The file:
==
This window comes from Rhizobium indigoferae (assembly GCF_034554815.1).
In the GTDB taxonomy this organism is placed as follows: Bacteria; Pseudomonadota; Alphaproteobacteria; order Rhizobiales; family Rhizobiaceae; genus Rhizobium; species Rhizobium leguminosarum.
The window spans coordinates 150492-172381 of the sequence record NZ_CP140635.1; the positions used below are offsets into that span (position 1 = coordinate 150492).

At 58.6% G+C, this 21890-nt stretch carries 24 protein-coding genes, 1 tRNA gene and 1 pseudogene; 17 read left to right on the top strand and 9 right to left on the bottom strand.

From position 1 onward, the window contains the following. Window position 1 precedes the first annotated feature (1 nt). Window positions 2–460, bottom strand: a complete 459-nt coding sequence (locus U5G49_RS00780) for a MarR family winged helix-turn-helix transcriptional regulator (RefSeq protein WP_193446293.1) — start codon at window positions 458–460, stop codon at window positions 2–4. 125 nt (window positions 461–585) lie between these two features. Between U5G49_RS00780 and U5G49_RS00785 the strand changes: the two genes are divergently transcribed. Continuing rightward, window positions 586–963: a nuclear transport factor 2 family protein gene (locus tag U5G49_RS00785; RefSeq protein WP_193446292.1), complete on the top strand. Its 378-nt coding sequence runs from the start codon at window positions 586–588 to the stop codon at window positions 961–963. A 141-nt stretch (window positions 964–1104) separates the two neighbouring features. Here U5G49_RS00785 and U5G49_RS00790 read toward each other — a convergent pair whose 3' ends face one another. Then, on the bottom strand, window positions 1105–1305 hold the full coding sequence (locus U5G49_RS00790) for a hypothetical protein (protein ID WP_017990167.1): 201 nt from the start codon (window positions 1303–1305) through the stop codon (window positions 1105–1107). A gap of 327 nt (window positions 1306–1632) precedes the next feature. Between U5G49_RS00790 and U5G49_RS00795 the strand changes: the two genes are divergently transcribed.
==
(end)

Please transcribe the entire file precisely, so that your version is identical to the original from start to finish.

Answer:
This window comes from Rhizobium indigoferae (assembly GCF_034554815.1).
In the GTDB taxonomy this organism is placed as follows: Bacteria; Pseudomonadota; Alphaproteobacteria; order Rhizobiales; family Rhizobiaceae; genus Rhizobium; species Rhizobium leguminosarum.
The window spans coordinates 150492-172381 of the sequence record NZ_CP140635.1; the positions used below are offsets into that span (position 1 = coordinate 150492).

At 58.6% G+C, this 21890-nt stretch carries 24 protein-coding genes, 1 tRNA gene and 1 pseudogene; 17 read left to right on the top strand and 9 right to left on the bottom strand.

From position 1 onward, the window contains the following. Window position 1 precedes the first annotated feature (1 nt). Window positions 2–460, bottom strand: a complete 459-nt coding sequence (locus U5G49_RS00780) for a MarR family winged helix-turn-helix transcriptional regulator (RefSeq protein WP_193446293.1) — start codon at window positions 458–460, stop codon at window positions 2–4. 125 nt (window positions 461–585) lie between these two features. Between U5G49_RS00780 and U5G49_RS00785 the strand changes: the two genes are divergently transcribed. Continuing rightward, window positions 586–963: a nuclear transport factor 2 family protein gene (locus tag U5G49_RS00785; RefSeq protein WP_193446292.1), complete on the top strand. Its 378-nt coding sequence runs from the start codon at window positions 586–588 to the stop codon at window positions 961–963. A 141-nt stretch (window positions 964–1104) separates the two neighbouring features. Here U5G49_RS00785 and U5G49_RS00790 read toward each other — a convergent pair whose 3' ends face one another. Then, on the bottom strand, window positions 1105–1305 hold the full coding sequence (locus U5G49_RS00790) for a hypothetical protein (protein ID WP_017990167.1): 201 nt from the start codon (window positions 1303–1305) through the stop codon (window positions 1105–1107). A gap of 327 nt (window positions 1306–1632) precedes the next feature. Between U5G49_RS00790 and U5G49_RS00795 the strand changes: the two genes are divergently transcribed.